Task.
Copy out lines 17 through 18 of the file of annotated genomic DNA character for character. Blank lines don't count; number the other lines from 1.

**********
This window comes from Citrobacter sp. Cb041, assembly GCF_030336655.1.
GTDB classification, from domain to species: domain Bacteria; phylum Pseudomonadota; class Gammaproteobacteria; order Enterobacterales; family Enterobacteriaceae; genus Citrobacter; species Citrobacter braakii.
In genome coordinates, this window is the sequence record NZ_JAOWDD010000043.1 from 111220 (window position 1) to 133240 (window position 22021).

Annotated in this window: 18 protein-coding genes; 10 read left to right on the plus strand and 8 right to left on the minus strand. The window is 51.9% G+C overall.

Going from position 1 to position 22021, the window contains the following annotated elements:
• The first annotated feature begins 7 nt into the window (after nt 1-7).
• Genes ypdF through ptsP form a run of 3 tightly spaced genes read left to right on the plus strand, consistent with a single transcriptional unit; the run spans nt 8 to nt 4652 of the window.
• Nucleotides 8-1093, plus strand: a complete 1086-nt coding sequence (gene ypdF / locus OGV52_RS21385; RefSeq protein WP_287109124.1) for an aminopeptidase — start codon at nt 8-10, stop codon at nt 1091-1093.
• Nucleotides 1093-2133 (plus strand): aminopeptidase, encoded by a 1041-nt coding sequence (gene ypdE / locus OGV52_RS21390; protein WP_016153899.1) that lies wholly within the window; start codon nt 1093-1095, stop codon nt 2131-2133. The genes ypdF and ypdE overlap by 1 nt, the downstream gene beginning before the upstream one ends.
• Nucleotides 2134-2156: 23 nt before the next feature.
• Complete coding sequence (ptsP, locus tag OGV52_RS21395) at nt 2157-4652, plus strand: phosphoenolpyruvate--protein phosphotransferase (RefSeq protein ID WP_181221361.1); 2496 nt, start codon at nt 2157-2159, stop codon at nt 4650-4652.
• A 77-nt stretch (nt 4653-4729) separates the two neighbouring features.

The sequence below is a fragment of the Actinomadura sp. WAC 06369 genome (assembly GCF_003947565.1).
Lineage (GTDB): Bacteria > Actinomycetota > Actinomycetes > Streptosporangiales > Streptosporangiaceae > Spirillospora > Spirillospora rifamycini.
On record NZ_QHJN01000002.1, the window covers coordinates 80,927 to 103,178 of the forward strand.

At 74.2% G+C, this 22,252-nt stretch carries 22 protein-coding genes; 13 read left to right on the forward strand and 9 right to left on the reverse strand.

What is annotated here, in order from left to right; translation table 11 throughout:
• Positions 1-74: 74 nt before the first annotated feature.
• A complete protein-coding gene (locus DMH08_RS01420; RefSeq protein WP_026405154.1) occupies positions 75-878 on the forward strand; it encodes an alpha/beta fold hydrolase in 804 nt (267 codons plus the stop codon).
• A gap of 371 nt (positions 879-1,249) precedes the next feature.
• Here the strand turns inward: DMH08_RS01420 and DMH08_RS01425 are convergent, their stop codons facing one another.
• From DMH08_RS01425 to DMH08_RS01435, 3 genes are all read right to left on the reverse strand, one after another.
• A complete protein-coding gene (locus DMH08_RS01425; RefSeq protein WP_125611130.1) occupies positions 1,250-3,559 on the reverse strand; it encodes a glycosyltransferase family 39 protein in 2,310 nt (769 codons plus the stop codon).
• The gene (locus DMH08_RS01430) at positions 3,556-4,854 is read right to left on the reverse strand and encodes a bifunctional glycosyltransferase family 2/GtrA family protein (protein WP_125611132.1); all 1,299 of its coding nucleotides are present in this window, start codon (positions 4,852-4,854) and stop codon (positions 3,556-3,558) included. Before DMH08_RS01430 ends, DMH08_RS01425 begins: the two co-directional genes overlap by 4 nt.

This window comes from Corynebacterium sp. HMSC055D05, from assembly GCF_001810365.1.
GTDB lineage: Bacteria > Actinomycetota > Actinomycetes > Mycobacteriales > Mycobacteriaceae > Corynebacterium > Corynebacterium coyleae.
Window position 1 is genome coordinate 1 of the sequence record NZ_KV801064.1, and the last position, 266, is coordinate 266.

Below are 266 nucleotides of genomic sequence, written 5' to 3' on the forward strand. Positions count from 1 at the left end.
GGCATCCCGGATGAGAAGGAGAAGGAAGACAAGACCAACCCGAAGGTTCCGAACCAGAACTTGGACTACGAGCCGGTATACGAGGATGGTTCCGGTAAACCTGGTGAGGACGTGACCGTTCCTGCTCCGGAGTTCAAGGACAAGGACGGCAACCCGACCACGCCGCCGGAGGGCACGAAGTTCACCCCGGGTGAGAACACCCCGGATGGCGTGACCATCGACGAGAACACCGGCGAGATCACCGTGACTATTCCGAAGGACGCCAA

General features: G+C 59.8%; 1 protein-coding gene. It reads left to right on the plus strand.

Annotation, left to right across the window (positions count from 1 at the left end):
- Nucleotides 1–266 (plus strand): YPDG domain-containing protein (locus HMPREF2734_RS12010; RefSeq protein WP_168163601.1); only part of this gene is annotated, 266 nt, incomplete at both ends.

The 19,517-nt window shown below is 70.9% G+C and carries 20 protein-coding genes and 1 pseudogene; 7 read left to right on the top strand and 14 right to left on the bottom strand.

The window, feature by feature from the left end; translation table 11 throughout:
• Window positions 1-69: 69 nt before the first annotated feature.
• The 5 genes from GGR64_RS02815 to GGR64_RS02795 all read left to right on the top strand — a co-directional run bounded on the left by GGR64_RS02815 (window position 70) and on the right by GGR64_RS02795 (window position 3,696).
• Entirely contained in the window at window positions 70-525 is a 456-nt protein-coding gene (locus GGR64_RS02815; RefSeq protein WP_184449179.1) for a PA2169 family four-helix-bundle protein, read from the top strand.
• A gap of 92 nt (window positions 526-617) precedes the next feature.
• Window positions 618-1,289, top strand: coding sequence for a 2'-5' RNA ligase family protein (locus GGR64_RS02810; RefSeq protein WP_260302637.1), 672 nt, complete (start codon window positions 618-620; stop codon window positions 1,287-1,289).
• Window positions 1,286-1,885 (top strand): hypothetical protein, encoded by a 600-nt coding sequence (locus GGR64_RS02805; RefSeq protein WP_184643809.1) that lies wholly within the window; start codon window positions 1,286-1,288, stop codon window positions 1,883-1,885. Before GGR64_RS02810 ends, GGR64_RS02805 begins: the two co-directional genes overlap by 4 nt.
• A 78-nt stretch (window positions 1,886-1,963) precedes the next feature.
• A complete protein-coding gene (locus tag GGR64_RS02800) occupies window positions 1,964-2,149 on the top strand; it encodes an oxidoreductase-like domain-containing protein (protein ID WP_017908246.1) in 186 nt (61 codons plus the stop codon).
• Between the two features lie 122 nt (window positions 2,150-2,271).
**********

What is annotated here, in order from left to right; translation table 11 throughout:
• Positions 1-74: 74 nt before the first annotated feature.